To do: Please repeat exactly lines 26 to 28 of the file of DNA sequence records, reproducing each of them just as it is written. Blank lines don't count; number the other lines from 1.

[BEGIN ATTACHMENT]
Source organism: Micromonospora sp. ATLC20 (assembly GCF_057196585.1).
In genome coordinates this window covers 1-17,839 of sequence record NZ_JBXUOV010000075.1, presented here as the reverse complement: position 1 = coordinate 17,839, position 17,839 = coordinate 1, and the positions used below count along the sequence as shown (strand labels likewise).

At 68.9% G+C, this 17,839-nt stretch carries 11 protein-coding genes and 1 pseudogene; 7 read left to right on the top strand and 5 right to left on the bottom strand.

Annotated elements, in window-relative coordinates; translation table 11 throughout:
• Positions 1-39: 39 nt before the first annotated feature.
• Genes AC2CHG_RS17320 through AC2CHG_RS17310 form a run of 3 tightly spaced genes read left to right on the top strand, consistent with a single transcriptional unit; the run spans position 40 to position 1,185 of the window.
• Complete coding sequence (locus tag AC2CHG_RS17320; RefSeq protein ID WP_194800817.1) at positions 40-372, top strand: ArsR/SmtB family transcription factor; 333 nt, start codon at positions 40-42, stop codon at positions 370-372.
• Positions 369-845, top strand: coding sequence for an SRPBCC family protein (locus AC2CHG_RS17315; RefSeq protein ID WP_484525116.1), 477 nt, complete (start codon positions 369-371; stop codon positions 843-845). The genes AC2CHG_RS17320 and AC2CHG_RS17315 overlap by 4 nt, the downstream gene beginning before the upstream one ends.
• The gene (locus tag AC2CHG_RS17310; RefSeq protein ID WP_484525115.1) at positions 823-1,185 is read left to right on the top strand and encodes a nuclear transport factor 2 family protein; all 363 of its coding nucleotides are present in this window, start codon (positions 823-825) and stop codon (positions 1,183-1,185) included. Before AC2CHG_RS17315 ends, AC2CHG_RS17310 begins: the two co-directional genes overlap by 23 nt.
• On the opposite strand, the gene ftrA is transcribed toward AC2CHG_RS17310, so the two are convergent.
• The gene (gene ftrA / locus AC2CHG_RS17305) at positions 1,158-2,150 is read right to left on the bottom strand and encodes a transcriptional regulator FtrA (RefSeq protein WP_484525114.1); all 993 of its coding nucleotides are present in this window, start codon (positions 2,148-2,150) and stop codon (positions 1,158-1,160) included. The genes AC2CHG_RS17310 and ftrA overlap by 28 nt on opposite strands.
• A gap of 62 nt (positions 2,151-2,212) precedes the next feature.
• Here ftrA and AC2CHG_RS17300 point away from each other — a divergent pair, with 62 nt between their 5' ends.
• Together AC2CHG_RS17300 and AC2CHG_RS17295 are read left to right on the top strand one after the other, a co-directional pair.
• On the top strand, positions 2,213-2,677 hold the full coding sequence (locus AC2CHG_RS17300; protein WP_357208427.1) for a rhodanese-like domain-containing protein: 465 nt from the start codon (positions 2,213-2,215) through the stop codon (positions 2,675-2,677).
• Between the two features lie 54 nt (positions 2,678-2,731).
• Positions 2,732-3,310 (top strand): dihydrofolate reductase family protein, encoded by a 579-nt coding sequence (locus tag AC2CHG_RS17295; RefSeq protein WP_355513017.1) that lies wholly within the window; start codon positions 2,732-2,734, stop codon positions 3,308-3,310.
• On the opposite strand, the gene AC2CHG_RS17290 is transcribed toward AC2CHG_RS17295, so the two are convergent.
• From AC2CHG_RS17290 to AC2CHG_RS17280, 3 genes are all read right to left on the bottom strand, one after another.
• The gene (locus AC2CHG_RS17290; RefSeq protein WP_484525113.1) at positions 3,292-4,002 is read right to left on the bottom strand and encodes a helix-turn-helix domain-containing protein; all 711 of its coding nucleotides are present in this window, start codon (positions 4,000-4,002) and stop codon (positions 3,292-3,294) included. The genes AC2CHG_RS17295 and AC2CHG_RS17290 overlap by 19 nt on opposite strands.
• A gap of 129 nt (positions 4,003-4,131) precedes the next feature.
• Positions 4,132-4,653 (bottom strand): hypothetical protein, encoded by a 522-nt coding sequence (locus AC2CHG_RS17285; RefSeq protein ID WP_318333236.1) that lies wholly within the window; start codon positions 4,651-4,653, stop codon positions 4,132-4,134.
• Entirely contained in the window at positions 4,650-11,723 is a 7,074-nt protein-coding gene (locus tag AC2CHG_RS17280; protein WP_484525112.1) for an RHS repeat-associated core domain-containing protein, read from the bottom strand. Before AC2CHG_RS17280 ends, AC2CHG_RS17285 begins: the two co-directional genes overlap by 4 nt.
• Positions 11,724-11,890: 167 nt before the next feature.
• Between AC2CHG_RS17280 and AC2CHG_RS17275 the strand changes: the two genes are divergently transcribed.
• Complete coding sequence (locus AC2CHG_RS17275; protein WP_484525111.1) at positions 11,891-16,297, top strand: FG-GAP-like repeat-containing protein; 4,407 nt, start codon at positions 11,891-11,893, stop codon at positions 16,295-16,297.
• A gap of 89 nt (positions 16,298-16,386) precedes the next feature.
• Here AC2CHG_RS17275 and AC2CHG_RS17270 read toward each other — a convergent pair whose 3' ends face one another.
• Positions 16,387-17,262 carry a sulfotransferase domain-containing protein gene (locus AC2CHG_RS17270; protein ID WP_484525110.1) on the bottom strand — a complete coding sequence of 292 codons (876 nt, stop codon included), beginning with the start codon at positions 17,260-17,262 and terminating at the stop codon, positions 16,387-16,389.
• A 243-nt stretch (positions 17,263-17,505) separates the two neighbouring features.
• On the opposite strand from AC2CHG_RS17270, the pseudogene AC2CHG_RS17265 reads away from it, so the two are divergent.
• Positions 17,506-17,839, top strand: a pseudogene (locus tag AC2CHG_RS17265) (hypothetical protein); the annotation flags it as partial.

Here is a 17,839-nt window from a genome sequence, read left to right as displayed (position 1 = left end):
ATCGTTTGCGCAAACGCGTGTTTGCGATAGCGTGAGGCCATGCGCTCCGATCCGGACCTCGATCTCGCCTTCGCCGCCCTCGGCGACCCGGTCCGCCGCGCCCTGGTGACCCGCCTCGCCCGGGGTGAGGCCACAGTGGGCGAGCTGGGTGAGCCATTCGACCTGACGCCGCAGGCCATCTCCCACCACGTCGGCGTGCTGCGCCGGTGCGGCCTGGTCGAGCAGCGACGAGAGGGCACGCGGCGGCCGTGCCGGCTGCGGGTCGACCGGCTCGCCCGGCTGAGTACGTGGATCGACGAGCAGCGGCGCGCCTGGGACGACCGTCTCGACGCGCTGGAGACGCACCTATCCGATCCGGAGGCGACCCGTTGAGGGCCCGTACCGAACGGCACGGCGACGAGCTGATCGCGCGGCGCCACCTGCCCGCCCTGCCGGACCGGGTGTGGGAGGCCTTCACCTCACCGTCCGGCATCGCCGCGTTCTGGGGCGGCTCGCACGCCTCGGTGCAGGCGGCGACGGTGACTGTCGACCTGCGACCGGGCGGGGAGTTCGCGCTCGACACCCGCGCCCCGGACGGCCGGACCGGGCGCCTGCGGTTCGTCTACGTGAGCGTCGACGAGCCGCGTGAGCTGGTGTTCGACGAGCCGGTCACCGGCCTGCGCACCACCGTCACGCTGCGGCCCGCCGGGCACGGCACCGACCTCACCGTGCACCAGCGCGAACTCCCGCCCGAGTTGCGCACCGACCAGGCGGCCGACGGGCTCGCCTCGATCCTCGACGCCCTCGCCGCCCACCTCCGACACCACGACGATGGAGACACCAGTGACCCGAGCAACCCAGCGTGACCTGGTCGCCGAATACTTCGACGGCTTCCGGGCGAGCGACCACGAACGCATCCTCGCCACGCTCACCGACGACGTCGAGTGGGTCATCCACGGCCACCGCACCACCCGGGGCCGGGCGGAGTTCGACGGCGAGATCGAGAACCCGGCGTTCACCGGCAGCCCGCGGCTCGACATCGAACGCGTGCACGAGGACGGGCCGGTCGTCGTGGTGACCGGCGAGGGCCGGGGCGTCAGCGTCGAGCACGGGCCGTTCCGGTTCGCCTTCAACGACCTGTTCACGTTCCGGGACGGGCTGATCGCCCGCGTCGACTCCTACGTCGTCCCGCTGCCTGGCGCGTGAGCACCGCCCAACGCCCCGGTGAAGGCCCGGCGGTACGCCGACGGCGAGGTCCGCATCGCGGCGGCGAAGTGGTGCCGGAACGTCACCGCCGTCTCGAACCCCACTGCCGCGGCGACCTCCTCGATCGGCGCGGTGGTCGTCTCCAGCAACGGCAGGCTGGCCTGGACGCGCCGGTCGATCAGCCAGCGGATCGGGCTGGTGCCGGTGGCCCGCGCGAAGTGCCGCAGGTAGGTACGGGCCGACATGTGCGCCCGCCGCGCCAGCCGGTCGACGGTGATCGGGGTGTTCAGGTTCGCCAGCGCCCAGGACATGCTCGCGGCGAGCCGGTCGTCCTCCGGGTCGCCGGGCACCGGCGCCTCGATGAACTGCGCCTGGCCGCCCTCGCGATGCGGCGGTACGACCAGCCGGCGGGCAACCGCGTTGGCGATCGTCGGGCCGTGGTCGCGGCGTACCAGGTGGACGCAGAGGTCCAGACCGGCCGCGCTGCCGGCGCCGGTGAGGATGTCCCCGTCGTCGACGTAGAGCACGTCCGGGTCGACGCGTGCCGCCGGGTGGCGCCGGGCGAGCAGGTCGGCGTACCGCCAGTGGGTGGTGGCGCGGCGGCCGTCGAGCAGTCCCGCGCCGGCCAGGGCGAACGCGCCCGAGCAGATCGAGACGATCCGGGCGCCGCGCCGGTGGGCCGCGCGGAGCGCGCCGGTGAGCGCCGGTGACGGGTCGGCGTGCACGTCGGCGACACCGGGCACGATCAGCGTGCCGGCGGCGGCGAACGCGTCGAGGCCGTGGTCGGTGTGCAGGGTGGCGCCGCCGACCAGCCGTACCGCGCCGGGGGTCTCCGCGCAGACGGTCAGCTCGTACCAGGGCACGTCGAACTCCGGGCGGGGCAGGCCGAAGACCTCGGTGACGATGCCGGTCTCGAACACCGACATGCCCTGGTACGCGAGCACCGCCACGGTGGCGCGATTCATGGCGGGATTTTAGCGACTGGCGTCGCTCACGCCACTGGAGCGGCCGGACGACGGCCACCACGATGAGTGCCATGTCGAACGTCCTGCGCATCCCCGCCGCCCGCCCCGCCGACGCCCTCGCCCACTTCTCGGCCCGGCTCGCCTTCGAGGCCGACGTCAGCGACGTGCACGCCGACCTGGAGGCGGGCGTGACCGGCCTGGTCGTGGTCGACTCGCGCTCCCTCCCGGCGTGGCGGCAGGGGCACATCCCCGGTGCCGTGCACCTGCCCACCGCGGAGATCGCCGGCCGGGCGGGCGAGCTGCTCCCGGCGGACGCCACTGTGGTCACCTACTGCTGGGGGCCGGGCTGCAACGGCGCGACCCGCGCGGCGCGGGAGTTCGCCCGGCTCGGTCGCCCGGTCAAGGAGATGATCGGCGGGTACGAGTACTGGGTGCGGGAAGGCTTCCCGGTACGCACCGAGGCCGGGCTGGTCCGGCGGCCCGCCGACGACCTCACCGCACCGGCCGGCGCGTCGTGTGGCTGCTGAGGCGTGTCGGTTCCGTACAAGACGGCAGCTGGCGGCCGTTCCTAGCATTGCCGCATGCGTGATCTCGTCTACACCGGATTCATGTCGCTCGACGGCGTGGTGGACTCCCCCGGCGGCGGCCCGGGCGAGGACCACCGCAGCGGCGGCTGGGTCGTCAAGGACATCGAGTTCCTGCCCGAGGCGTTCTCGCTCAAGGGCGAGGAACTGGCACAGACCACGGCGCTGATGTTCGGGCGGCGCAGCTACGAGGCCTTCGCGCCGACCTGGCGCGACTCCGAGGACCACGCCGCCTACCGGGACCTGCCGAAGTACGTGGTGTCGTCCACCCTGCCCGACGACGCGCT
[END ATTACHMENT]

• Complete coding sequence (locus AC2CHG_RS17275; protein WP_484525111.1) at positions 11,891-16,297, top strand: FG-GAP-like repeat-containing protein; 4,407 nt, start codon at positions 11,891-11,893, stop codon at positions 16,295-16,297.
• A gap of 89 nt (positions 16,298-16,386) precedes the next feature.
• Here AC2CHG_RS17275 and AC2CHG_RS17270 read toward each other — a convergent pair whose 3' ends face one another.